The creasing waters, wrinkled by the 846. — which made their fiewing wind, to the wrinkles of a decaying prink] Their I suppose reold age is very far fetch'd and ex- fers to wave before mention d, as a tremely boyish; but the author makes noun of multitude, of the plural 26 ample amends in the remaining number. It is not easy to account part of this description of the abating for the syntax otherwise. of the flood. The circumstances of it are few, but selected with great 847. From standing lake to tripping judgment, and express'd with no less ebb,] Tripping from tripuspirit and beauty. In this respect, diare, to dance, to ilep lightly upon it must be own'd, Milton, greatly the toes, a natural defcription of excels the Italians, who are gene. Soft-ebbing, as VII 300. and so it rally too prolix in their descriptions, follows, that fiole with soft foot, this and think they have never faid bold personizing is perpetually us’d enough whilft any thing remains un by the Greek, and confequently the said. When once enough is said to Latin poets, who always imitate excite in the reader's mind a proper thein, Hor. Epod. XVI. 47. idea of what the poet is represent

montibus altis ing, whatever is added, however

Levis crepante lympha desilit pede. beautiful, serves only to teize the

Richardjon. fency instead of pleasing it, and rather cools than improves that glow 848.--the deep, who now had popt of pleasure, which arises in the His fluces, as the Heav'n his win. mind upon its first contemplation of dows fout.] Gen. VIII. 2. The any furprising scene of nature well fountains clue of the deep, and the painted out. of this Milcon was windows of Heaven were stopped. very sensible, and throughout his For this and other particulars of the whole poem has scarcely ever been ark refing upon the mountains of hurried by his imagination into Ararat, and of the raven, and of the any thing inconsistent with it. dove $c, see the same chapter.

Tbyer. VOL. II.



flotes, 869

The ark no more now flotes, but seems on ground
Fast on the top of some high mountain fix’d. 851
And now the tops of hills as rocks appear ;
With clamor thence the rapid currents drive
Towards the retreating sea their furious tide.
Forthwith from out the ark a raven flies,

And after him, the surer messenger,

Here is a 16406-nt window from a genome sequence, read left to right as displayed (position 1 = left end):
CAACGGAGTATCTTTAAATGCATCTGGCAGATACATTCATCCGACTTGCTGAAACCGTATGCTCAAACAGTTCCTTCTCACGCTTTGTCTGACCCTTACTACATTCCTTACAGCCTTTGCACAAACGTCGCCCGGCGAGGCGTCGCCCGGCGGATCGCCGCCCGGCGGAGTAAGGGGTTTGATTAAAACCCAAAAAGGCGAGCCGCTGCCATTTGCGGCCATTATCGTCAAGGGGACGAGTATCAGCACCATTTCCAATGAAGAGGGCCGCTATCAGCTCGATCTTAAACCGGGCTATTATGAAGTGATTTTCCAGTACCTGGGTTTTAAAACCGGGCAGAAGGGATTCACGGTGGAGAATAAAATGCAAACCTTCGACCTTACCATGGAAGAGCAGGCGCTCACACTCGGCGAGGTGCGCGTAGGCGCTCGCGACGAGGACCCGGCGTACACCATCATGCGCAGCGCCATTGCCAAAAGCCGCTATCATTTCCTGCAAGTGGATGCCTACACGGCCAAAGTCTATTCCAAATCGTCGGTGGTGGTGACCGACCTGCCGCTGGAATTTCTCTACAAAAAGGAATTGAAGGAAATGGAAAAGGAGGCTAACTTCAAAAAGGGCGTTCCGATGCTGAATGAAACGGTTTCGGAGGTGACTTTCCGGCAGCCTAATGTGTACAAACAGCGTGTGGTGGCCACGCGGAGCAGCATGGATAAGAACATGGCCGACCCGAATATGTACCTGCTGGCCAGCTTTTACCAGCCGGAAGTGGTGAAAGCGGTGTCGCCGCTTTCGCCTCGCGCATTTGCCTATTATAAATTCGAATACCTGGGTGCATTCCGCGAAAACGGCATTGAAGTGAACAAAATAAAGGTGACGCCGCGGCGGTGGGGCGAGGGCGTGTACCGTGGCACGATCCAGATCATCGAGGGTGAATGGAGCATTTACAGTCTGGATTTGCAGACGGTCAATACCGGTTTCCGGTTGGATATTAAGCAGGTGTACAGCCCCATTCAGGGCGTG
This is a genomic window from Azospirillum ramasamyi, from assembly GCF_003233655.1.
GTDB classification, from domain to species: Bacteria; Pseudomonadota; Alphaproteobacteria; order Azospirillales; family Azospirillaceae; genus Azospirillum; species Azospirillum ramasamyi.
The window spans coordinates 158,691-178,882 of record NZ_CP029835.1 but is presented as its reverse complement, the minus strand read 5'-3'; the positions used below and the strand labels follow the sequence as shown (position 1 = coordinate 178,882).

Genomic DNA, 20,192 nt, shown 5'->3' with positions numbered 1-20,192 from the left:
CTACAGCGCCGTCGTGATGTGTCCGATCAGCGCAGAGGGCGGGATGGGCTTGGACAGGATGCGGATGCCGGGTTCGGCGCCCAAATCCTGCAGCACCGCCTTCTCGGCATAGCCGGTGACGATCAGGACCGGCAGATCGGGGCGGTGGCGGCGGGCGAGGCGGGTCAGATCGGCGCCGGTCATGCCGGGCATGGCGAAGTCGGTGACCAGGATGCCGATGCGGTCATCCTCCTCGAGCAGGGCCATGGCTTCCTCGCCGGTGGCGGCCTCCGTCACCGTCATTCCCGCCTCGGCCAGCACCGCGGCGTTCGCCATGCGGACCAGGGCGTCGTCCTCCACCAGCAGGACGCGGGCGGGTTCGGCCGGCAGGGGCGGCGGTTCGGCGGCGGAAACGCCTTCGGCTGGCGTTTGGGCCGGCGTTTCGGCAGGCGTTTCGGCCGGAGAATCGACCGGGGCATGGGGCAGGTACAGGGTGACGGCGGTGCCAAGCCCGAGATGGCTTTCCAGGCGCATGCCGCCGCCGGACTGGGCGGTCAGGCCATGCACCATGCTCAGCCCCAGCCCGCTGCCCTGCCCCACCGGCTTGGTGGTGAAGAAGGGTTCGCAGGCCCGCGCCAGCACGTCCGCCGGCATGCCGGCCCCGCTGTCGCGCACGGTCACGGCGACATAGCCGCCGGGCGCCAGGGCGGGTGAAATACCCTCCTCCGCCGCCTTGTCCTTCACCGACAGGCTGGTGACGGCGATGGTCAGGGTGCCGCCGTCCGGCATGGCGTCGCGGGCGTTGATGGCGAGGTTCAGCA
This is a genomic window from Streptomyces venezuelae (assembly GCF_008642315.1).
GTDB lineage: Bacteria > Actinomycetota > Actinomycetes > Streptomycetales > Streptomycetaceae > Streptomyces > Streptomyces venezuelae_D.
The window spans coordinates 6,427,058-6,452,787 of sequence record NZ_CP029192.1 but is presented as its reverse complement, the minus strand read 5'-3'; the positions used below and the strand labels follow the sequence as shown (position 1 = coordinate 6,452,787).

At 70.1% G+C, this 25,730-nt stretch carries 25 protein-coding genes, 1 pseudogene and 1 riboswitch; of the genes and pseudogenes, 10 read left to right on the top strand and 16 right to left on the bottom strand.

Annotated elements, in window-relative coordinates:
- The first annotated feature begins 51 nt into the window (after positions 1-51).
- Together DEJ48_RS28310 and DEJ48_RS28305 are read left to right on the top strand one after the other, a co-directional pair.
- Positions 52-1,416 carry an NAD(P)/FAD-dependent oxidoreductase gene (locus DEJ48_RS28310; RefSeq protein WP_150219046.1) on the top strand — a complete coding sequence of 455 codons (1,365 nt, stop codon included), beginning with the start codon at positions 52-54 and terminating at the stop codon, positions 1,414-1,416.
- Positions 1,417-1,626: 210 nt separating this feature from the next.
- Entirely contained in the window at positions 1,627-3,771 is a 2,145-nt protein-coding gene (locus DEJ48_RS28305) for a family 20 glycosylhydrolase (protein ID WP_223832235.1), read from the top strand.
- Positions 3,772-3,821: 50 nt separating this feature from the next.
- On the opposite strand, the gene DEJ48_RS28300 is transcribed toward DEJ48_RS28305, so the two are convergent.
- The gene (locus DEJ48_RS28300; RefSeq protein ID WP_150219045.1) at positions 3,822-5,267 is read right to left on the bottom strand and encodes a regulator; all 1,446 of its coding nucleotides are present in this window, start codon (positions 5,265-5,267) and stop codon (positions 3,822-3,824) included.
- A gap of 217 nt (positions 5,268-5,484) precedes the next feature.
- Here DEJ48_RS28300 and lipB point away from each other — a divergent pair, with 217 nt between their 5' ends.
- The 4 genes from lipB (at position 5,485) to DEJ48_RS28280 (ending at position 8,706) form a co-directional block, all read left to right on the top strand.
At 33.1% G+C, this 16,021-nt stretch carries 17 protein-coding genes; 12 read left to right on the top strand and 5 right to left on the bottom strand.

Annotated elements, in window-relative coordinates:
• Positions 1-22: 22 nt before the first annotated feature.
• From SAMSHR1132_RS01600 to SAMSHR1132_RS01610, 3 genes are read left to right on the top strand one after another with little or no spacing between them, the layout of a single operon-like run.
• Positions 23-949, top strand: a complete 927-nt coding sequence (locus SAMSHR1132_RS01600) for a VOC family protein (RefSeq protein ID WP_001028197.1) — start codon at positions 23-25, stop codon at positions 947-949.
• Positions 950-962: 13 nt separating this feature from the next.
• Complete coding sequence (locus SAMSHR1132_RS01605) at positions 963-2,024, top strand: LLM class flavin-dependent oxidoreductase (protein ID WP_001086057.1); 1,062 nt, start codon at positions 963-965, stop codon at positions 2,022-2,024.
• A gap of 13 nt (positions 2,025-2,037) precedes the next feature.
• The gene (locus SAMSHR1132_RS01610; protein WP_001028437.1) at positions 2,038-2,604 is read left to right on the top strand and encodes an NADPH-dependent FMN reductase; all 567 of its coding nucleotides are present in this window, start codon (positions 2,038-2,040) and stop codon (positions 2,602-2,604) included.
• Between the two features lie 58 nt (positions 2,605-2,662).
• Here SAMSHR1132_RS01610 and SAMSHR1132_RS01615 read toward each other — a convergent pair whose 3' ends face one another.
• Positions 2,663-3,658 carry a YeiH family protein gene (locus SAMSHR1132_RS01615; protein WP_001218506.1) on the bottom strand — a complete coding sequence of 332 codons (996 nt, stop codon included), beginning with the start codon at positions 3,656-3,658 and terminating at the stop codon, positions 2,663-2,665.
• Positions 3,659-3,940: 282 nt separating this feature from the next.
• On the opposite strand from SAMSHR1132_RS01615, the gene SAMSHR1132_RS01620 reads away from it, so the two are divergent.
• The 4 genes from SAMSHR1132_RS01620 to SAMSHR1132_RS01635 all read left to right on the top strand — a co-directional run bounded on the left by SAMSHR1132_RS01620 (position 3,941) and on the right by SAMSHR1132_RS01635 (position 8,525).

A dove sent forth once and again to spy
Green tree or ground whereon his foot may light;
The second time returning, in his bill
An olive leaf he brings, pacific fign:
Anon dry ground appears, and from his ark
The ancient fire descends with all his train ;
Then with uplifted hands, and eyes devout,
Grateful to Heav'n, over his head beholds
A dewy cloud, and in the cloud a bow
Conspicuous with three listed colors gay,
Betokening peace from God, and covenant new.

Whereat 850. flotes,] This is the right placitam paci nutritor olivam. way of spelling the word, as it Virg. Georg. II. 425. Ham. comes from the French floter.

Add this likewise, 860. An olive leaf he brings, pacie Paciferæque manu ramum præten:

fic fign:] Sign of God's mercy to mankind; the olive

dit olivæ. Æn. VIII, 116. was sacred to Pallas, and borne by 866. Conspicuous with three lifted chose that sued for peace, as being

colors gay,] He afterwards the emblem of it and plenty:

calls it the triple-color'd bow, ver.


peace, of


Whereat the heart of Adam erst so fad
Greatly rejoic'd, and thus his joy broke forth.

O thou who future things canst represent
As present, heav'nly Instructor, I revive
At this last fight, assur’d that man shall live
With all the creatures, and their feed preserve.
Far less I now lament for one whole world
Of wicked sons destroy'd, than I rejoice 875
For one man found so perfect and so just,
That God vouchsafes to raise another world
From him, and all his anger to forget.
But say, what mean those color'd streaks in Heaven
Distended as the brow of God appeas’d, 880
Or serve they as a flow'ry verge to bind
The fluid skirts of that fame watry cloud,
Left it again diffolve and show'r the earth ?

To whom th’Arch-Angel. Dextroufly thou aim'ft; So willingly doth God remit his ire,

Though 897. and he means probably the Though late repenting him of man three principal colors, red, yellow, deprav'd, and blue, of which the others are Griev'd at his heart, compounded.

And it repented the Lord that be bad 884. To whom thArch-Angel. &c.] made man on the earth, and it grieved The reader will easily observe how him at his heart, Gen. VI. &. much of this speech is built upon Scripture.

when looking down he saw B b 2